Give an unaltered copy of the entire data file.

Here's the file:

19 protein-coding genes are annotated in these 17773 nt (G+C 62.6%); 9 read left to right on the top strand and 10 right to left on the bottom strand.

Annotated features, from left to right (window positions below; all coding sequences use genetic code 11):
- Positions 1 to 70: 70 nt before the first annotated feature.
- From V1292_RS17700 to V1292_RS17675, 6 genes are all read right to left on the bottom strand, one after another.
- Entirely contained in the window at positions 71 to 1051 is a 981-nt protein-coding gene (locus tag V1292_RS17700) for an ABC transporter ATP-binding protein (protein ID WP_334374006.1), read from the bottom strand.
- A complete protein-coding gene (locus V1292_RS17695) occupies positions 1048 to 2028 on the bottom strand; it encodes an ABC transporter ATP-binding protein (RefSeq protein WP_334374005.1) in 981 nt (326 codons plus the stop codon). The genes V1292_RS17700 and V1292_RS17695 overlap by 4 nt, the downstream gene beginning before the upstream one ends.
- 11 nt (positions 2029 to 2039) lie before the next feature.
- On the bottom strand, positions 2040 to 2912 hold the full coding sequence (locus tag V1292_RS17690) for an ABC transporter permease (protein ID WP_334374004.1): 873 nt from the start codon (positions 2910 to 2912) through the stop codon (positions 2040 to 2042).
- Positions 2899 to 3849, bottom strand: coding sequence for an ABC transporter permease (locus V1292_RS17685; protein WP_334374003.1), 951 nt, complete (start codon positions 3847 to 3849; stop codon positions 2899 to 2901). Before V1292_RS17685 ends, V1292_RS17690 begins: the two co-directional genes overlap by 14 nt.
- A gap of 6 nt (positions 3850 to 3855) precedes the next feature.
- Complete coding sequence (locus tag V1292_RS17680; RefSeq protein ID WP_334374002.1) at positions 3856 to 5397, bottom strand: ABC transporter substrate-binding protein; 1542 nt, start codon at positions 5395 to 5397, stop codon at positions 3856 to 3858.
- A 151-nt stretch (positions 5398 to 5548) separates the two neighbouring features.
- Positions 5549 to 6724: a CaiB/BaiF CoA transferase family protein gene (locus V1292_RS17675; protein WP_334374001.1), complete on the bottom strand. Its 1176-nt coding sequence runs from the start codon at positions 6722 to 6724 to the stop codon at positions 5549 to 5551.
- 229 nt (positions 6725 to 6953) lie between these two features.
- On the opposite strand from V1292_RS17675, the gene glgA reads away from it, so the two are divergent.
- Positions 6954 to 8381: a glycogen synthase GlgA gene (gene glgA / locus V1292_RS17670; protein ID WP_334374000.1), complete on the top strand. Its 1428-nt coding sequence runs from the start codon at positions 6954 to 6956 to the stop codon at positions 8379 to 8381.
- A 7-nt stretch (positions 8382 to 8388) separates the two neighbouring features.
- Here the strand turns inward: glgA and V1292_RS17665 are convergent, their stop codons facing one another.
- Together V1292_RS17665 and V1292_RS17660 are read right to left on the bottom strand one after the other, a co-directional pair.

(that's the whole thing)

19 protein-coding genes are annotated in these 17773 nt (G+C 62.6%); 9 read left to right on the top strand and 10 right to left on the bottom strand.

Annotated features, from left to right (window positions below; all coding sequences use genetic code 11):
- Positions 1 to 70: 70 nt before the first annotated feature.
- From V1292_RS17700 to V1292_RS17675, 6 genes are all read right to left on the bottom strand, one after another.
- Entirely contained in the window at positions 71 to 1051 is a 981-nt protein-coding gene (locus tag V1292_RS17700) for an ABC transporter ATP-binding protein (protein ID WP_334374006.1), read from the bottom strand.
- A complete protein-coding gene (locus V1292_RS17695) occupies positions 1048 to 2028 on the bottom strand; it encodes an ABC transporter ATP-binding protein (RefSeq protein WP_334374005.1) in 981 nt (326 codons plus the stop codon). The genes V1292_RS17700 and V1292_RS17695 overlap by 4 nt, the downstream gene beginning before the upstream one ends.
- 11 nt (positions 2029 to 2039) lie before the next feature.
- On the bottom strand, positions 2040 to 2912 hold the full coding sequence (locus tag V1292_RS17690) for an ABC transporter permease (protein ID WP_334374004.1): 873 nt from the start codon (positions 2910 to 2912) through the stop codon (positions 2040 to 2042).
- Positions 2899 to 3849, bottom strand: coding sequence for an ABC transporter permease (locus V1292_RS17685; protein WP_334374003.1), 951 nt, complete (start codon positions 3847 to 3849; stop codon positions 2899 to 2901). Before V1292_RS17685 ends, V1292_RS17690 begins: the two co-directional genes overlap by 14 nt.
- A gap of 6 nt (positions 3850 to 3855) precedes the next feature.
- Complete coding sequence (locus tag V1292_RS17680; RefSeq protein ID WP_334374002.1) at positions 3856 to 5397, bottom strand: ABC transporter substrate-binding protein; 1542 nt, start codon at positions 5395 to 5397, stop codon at positions 3856 to 3858.
- A 151-nt stretch (positions 5398 to 5548) separates the two neighbouring features.
- Positions 5549 to 6724: a CaiB/BaiF CoA transferase family protein gene (locus V1292_RS17675; protein WP_334374001.1), complete on the bottom strand. Its 1176-nt coding sequence runs from the start codon at positions 6722 to 6724 to the stop codon at positions 5549 to 5551.
- 229 nt (positions 6725 to 6953) lie between these two features.
- On the opposite strand from V1292_RS17675, the gene glgA reads away from it, so the two are divergent.
- Positions 6954 to 8381: a glycogen synthase GlgA gene (gene glgA / locus V1292_RS17670; protein ID WP_334374000.1), complete on the top strand. Its 1428-nt coding sequence runs from the start codon at positions 6954 to 6956 to the stop codon at positions 8379 to 8381.
- A 7-nt stretch (positions 8382 to 8388) separates the two neighbouring features.
- Here the strand turns inward: glgA and V1292_RS17665 are convergent, their stop codons facing one another.
- Together V1292_RS17665 and V1292_RS17660 are read right to left on the bottom strand one after the other, a co-directional pair.